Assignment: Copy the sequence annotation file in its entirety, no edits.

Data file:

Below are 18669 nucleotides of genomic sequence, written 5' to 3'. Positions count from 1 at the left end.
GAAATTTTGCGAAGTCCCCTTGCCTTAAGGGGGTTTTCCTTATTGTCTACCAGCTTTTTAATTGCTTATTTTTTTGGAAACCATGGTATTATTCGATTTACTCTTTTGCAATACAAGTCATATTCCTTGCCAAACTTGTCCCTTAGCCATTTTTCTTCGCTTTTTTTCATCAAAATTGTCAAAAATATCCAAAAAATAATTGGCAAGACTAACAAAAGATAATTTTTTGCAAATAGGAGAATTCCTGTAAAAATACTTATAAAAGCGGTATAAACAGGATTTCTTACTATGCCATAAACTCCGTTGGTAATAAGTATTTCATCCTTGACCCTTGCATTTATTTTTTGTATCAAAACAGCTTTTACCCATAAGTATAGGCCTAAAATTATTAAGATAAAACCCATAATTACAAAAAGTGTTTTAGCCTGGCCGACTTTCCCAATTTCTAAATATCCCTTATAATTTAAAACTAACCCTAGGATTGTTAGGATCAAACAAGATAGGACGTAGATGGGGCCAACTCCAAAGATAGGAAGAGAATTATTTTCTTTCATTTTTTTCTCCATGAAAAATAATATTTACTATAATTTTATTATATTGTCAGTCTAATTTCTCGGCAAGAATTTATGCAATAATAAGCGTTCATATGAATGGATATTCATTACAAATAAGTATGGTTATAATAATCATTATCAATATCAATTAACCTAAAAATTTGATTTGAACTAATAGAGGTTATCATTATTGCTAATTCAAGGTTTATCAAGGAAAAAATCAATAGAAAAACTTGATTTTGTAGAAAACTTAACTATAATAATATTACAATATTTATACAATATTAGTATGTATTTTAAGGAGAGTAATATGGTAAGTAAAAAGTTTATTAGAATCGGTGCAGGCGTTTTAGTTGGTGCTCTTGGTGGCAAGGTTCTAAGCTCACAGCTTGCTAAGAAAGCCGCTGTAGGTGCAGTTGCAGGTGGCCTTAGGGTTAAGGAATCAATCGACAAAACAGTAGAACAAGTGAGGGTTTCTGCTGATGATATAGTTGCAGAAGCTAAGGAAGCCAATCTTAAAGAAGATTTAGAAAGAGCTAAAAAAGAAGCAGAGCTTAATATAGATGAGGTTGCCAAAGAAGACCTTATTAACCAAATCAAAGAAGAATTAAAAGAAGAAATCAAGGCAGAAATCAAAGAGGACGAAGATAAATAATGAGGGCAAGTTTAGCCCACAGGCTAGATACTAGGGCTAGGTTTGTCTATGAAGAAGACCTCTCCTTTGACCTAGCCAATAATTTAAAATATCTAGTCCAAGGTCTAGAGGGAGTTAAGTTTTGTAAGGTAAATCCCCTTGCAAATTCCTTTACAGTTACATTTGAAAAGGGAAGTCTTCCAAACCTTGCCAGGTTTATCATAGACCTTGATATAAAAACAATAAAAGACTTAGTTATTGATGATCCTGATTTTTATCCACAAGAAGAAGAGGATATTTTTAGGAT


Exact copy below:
Below are 18669 nucleotides of genomic sequence, written 5' to 3'. Positions count from 1 at the left end.
GAAATTTTGCGAAGTCCCCTTGCCTTAAGGGGGTTTTCCTTATTGTCTACCAGCTTTTTAATTGCTTATTTTTTTGGAAACCATGGTATTATTCGATTTACTCTTTTGCAATACAAGTCATATTCCTTGCCAAACTTGTCCCTTAGCCATTTTTCTTCGCTTTTTTTCATCAAAATTGTCAAAAATATCCAAAAAATAATTGGCAAGACTAACAAAAGATAATTTTTTGCAAATAGGAGAATTCCTGTAAAAATACTTATAAAAGCGGTATAAACAGGATTTCTTACTATGCCATAAACTCCGTTGGTAATAAGTATTTCATCCTTGACCCTTGCATTTATTTTTTGTATCAAAACAGCTTTTACCCATAAGTATAGGCCTAAAATTATTAAGATAAAACCCATAATTACAAAAAGTGTTTTAGCCTGGCCGACTTTCCCAATTTCTAAATATCCCTTATAATTTAAAACTAACCCTAGGATTGTTAGGATCAAACAAGATAGGACGTAGATGGGGCCAACTCCAAAGATAGGAAGAGAATTATTTTCTTTCATTTTTTTCTCCATGAAAAATAATATTTACTATAATTTTATTATATTGTCAGTCTAATTTCTCGGCAAGAATTTATGCAATAATAAGCGTTCATATGAATGGATATTCATTACAAATAAGTATGGTTATAATAATCATTATCAATATCAATTAACCTAAAAATTTGATTTGAACTAATAGAGGTTATCATTATTGCTAATTCAAGGTTTATCAAGGAAAAAATCAATAGAAAAACTTGATTTTGTAGAAAACTTAACTATAATAATATTACAATATTTATACAATATTAGTATGTATTTTAAGGAGAGTAATATGGTAAGTAAAAAGTTTATTAGAATCGGTGCAGGCGTTTTAGTTGGTGCTCTTGGTGGCAAGGTTCTAAGCTCACAGCTTGCTAAGAAAGCCGCTGTAGGTGCAGTTGCAGGTGGCCTTAGGGTTAAGGAATCAATCGACAAAACAGTAGAACAAGTGAGGGTTTCTGCTGATGATATAGTTGCAGAAGCTAAGGAAGCCAATCTTAAAGAAGATTTAGAAAGAGCTAAAAAAGAAGCAGAGCTTAATATAGATGAGGTTGCCAAAGAAGACCTTATTAACCAAATCAAAGAAGAATTAAAAGAAGAAATCAAGGCAGAAATCAAAGAGGACGAAGATAAATAATGAGGGCAAGTTTAGCCCACAGGCTAGATACTAGGGCTAGGTTTGTCTATGAAGAAGACCTCTCCTTTGACCTAGCCAATAATTTAAAATATCTAGTCCAAGGTCTAGAGGGAGTTAAGTTTTGTAAGGTAAATCCCCTTGCAAATTCCTTTACAGTTACATTTGAAAAGGGAAGTCTTCCAAACCTTGCCAGGTTTATCATAGACCTTGATATAAAAACAATAAAAGACTTAGTTATTGATGATCCTGATTTTTATCCACAAGAAGAAGAGGATATTTTTAGGAT